The mechanism by which bacteria Staphylococcus aureus cause symptoms of blepharitis is not known. There may be direct irritation from staphylococcal toxins and/or enhanced cell-mediated immunity to bacteria.
Seborrhoeic blepharitis has less inflammation than staphylococcal blepharitis but has more oily or greasy scaling. Some patients of seborrhoeic blepharitis also show meibomian gland dysfunction.
Meibomian gland dysfunction (MGD):
Meibomian gland dysfunction shows abnormalities and altered secretion of meibomian glands. Both altered composition and quantitative deficiency of meibomian gland secretion can contribute to symptoms of blepharitis.
Diagnosis depends upon the clinical presentation and examination of patient by an eye specialist.
Examination of patients with blepharitis shows findings of associated systemic disease such as:-
– Acne rosacea: Rosacea is associated with pustules, telangiectasias, rhinophyma or erythema.
– Seborrhoeic dermatitis: Seborrhoeic dermatitis is characterised by oily skin and flaking from the scalp or eyebrows.
– Herpes simplex: Herpes simplex may show features of erythema and vesicle formation.
Macroscopic examination of eyelids:
Macroscopic gross examination of eyelids shows erythema and crusting of eyelashes and lid margins.
Slit-lamp examination may show features like:-
– Madarosis (loss of eyelashes).
– Poliosis (whitening of the eyelashes).
– Trichiasis (scarring and misdirection of eyelashes).
– Plugging and ‘pouting’ of meibomian orifices.
– Crusting of lashes and meibomian orifices.
– Ulcers on eyelid margins.
– Tylosis (lid irregularity).
– Papillary injection.
– Loss of normal tarsal vascular architecture.
– Tarsal thickening.
– Conjunctival scarring.
– Cicatricial contraction and distortion of tarsus.
– Punctate epithelial erosions.
– Marginal infiltrates or ulcers.
– Limbitis (limbal inflammation and thickening).
– Peripheral corneal ectasia.
– Phlyctenule formation.
Tear film break-up time (BUT):
This is the interval between last blink and the appearance of first dry spot.
Fluorescein dye is instilled in the eye and patient blinks to spread it and then stops blinking. Eye is examined under cobalt blue filter. After an interval, appearance of black spot or lines, indicate formation of dry areas. Formation of dry area at same spot shows local corneal abnormality and is ignored. A BUT of less than 10 seconds suggests tear film instability.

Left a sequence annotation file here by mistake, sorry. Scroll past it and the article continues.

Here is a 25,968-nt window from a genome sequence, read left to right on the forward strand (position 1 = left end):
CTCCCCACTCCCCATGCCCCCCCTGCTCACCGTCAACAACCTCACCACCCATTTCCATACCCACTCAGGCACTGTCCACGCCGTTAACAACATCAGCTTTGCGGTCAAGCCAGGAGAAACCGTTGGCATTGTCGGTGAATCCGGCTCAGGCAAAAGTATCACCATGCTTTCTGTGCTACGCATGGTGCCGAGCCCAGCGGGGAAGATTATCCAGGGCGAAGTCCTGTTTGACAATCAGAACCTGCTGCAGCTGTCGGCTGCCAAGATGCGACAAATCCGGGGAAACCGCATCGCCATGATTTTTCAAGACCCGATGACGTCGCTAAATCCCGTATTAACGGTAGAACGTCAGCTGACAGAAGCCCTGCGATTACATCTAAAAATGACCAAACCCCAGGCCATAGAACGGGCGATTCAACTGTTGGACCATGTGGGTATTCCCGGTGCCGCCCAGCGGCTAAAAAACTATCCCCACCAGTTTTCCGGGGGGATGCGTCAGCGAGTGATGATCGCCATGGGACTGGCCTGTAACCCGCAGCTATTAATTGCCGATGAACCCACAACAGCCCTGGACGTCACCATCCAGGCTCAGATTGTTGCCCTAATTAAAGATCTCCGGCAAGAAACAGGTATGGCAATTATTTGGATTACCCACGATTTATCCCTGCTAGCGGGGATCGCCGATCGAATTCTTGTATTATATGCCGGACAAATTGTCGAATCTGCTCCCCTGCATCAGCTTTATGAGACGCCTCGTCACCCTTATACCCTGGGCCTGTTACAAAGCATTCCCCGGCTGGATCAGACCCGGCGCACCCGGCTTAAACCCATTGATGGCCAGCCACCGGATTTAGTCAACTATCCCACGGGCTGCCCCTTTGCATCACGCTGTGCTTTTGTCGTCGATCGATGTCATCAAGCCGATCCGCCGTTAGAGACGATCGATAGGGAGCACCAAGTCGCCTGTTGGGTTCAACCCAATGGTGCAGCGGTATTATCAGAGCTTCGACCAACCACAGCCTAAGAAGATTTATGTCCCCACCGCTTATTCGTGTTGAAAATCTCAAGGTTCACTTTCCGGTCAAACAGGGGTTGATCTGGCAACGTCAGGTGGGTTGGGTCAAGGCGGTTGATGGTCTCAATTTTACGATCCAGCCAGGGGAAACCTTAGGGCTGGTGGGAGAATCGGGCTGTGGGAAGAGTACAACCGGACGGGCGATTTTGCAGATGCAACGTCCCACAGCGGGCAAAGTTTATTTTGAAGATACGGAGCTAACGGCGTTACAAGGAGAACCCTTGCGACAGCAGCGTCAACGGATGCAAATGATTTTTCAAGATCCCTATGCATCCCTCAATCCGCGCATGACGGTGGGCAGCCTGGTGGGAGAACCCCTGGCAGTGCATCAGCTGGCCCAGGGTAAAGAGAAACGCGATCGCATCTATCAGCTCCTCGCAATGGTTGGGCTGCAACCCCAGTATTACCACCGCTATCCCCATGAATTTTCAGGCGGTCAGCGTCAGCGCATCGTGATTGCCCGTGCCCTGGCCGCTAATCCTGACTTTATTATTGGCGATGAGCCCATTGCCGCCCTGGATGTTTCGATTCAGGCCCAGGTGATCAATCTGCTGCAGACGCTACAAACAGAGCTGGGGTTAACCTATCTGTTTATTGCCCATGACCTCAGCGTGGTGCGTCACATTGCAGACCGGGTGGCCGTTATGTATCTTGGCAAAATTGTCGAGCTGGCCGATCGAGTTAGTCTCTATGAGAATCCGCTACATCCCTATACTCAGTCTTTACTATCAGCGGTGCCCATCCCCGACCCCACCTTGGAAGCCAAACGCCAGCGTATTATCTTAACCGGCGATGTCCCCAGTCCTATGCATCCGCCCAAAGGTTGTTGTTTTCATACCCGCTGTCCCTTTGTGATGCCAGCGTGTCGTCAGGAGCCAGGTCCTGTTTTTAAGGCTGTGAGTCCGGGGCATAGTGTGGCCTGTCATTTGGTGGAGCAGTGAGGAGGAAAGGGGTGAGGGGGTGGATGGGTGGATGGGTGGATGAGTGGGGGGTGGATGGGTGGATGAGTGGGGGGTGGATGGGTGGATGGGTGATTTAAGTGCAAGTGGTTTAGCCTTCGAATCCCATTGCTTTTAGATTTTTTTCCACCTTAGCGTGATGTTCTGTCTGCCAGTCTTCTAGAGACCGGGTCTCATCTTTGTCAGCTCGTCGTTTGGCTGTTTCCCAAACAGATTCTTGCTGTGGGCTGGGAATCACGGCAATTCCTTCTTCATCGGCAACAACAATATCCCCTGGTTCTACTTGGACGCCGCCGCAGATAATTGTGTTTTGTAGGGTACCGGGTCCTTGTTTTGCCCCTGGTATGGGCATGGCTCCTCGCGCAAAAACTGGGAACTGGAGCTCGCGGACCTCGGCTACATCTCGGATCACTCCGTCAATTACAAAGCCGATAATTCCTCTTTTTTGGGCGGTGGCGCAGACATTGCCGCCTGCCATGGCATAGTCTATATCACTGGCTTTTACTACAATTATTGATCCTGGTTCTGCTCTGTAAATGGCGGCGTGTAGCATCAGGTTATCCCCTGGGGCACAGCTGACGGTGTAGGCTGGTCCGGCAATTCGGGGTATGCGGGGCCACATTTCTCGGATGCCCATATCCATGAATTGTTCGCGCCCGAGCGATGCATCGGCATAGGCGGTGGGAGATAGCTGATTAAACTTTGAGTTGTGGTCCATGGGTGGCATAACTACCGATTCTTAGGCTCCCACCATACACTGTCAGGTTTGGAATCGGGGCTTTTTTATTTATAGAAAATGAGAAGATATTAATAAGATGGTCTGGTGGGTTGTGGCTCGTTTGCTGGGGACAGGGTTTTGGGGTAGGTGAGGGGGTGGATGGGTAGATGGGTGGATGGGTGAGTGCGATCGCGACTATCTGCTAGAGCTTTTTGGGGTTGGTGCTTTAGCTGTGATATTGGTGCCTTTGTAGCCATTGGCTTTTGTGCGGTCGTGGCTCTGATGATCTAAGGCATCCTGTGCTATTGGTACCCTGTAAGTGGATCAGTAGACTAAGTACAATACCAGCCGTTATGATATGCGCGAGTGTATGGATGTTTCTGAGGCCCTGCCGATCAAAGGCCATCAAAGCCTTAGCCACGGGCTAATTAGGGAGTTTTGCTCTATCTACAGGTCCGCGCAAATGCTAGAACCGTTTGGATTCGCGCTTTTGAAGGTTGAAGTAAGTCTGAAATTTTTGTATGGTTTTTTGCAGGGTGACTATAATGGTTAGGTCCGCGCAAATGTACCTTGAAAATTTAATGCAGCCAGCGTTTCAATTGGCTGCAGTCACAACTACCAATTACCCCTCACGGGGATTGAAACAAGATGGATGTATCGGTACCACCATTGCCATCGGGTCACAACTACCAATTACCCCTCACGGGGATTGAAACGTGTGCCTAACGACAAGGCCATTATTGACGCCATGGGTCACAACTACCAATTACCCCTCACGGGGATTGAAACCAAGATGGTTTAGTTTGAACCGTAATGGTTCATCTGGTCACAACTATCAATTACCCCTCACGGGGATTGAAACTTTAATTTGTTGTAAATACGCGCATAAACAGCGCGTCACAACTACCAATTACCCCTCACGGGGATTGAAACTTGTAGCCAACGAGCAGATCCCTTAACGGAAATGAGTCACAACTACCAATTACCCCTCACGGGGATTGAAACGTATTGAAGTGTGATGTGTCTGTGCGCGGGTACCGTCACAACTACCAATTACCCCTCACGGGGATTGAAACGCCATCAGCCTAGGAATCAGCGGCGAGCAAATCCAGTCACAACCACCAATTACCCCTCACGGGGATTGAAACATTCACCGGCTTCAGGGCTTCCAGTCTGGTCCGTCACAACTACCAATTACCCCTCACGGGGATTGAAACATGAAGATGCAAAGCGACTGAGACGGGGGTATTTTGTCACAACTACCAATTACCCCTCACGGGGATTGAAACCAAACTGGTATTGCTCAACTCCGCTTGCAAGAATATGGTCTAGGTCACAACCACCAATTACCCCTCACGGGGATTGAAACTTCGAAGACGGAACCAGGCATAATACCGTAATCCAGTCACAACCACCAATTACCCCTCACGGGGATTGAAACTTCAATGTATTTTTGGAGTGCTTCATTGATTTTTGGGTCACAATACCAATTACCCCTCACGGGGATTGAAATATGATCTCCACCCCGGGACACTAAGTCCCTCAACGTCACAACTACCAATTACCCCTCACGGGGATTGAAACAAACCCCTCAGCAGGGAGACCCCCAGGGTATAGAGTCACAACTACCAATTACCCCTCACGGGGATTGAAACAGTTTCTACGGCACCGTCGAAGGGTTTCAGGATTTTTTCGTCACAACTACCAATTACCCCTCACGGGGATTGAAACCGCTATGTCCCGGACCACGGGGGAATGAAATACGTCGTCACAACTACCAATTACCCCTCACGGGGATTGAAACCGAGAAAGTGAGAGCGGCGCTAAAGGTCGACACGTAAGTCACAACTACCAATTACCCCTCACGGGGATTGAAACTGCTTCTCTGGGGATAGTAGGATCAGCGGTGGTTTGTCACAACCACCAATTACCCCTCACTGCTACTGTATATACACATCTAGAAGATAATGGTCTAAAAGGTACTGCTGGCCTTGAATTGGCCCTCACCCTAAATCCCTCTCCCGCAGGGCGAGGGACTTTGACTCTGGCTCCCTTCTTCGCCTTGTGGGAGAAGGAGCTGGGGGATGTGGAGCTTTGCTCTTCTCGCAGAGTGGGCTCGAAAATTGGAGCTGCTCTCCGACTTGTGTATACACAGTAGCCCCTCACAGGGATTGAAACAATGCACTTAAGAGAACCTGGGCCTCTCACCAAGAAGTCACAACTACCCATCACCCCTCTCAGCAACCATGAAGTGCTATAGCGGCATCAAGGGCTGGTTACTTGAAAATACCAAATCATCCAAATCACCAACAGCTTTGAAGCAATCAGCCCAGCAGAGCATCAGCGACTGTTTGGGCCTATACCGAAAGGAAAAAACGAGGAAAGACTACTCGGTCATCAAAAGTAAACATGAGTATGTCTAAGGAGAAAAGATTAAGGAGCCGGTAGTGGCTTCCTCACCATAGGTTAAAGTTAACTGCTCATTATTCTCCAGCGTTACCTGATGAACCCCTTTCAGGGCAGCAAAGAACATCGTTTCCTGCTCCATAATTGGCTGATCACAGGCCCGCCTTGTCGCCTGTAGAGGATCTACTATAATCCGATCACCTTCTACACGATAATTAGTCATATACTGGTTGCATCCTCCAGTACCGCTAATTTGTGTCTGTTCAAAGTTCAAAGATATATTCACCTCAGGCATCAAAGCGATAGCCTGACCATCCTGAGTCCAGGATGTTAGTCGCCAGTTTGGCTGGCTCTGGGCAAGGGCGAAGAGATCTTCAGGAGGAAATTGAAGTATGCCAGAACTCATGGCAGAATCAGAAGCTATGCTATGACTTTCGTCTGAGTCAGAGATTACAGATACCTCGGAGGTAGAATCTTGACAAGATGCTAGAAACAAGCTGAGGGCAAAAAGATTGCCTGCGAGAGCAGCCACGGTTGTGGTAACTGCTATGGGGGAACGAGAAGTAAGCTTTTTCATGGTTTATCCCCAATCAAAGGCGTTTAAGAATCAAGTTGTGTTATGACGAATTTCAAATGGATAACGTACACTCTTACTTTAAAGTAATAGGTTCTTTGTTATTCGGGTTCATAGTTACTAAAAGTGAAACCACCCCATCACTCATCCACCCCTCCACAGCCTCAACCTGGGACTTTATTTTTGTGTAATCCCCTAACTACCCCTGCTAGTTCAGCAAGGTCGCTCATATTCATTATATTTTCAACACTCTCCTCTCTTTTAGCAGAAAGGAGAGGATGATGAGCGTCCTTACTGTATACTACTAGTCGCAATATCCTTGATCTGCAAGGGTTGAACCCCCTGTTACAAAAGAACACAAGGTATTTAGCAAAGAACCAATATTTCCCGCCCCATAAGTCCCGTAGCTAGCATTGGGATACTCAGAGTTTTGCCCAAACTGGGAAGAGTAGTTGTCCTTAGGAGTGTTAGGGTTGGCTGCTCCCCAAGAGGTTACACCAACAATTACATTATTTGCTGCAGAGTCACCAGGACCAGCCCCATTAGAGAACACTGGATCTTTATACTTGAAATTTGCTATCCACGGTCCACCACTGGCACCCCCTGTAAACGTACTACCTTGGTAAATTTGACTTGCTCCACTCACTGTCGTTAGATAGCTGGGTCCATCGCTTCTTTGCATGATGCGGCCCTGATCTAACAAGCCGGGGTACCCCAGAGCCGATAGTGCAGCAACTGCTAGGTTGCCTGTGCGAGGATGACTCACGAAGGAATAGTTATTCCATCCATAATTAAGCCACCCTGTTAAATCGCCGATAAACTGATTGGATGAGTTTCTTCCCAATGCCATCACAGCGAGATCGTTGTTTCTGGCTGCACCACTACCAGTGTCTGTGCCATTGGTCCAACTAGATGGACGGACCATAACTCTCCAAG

Anterior blepharitis involves mainly eyelashes and associated oil glands. Various formations of debris adhere to lashes such as:-
– Crusting: Crusting refers to flakes of material that adhere to the lashes and usually represents seborrhoeic disease. Seborrhoeic blepharitis primarily involves anterior lid and is associated with formation of greasy crusts adherent to eyelash.
– Collarette: Collarette is an irregular ring like formation around the base of eyelashes and is seen in staphylococcal blepharitis.
– Sleeve: Sleeve is a smooth tube of material that also surrounds the base of eyelash as seen in Demodex infestation.
– Ulcers: Ulcers form at the base of eyelash. These are covered by a crust of fibrin, which is lifted up with the growth of eyelash shaft.
Corneal disease is most common with staphylococcal blepharitis.
Posterior blepharitis causes alterations in secretory metabolism and function of meibomian glands. Meibomian secretions become wax like causing blockage of gland orifices. Stagnant material causes growth of bacteria and leads to inflammation.
– Meibomian seborrhoea: Meibomian seborrhoea is characterised by dilated meibomian glands which produce copious amounts of lipids. This appears on lid margins as small oil globules or as collection of waxy material. Tear film is excessively oily and foamy. In severe cases, secretions collect as a frothy discharge at the inner canthus (meibomian foam). This causes burning sensation on first waking in the morning.
– Primary meibomitis: Primary meibomitis is characterised by diffuse inflammation around meibomian gland orifices. It may be associated with acne rosacea or seborrhoeic dermatitis.
The meibomian gland orifices may show pouting and be capped by domes of oil (meibomana). Meibomian gland secretions may be turbid and contain particulate debris. Firm pressure on tarsal glands show inspissated secretions.
Obliteration of main meibomian ducts may cause secondary cystic dilatation and formation of chalazion (meibomian cyst). In advanced cases, posterior lid margin may show thickening, rounding, vascularisation and notching. There may be secondary changes like papillary conjunctivitis, inferior punctate epitheliopathy and tear film instability.
– Meibomitis with secondary blepharitis: Meibomitis with secondary blepharitis is always associated with seborrhoeic dermatitis. In contrast to primary meibomitis, involvement of meibomian glands is mild and patchy. There is inflammation surrounding the glands and secretions are solidified and are difficult to express. Secondary conjunctival and corneal changes are usually mild. Some patients may have associated tear film instability.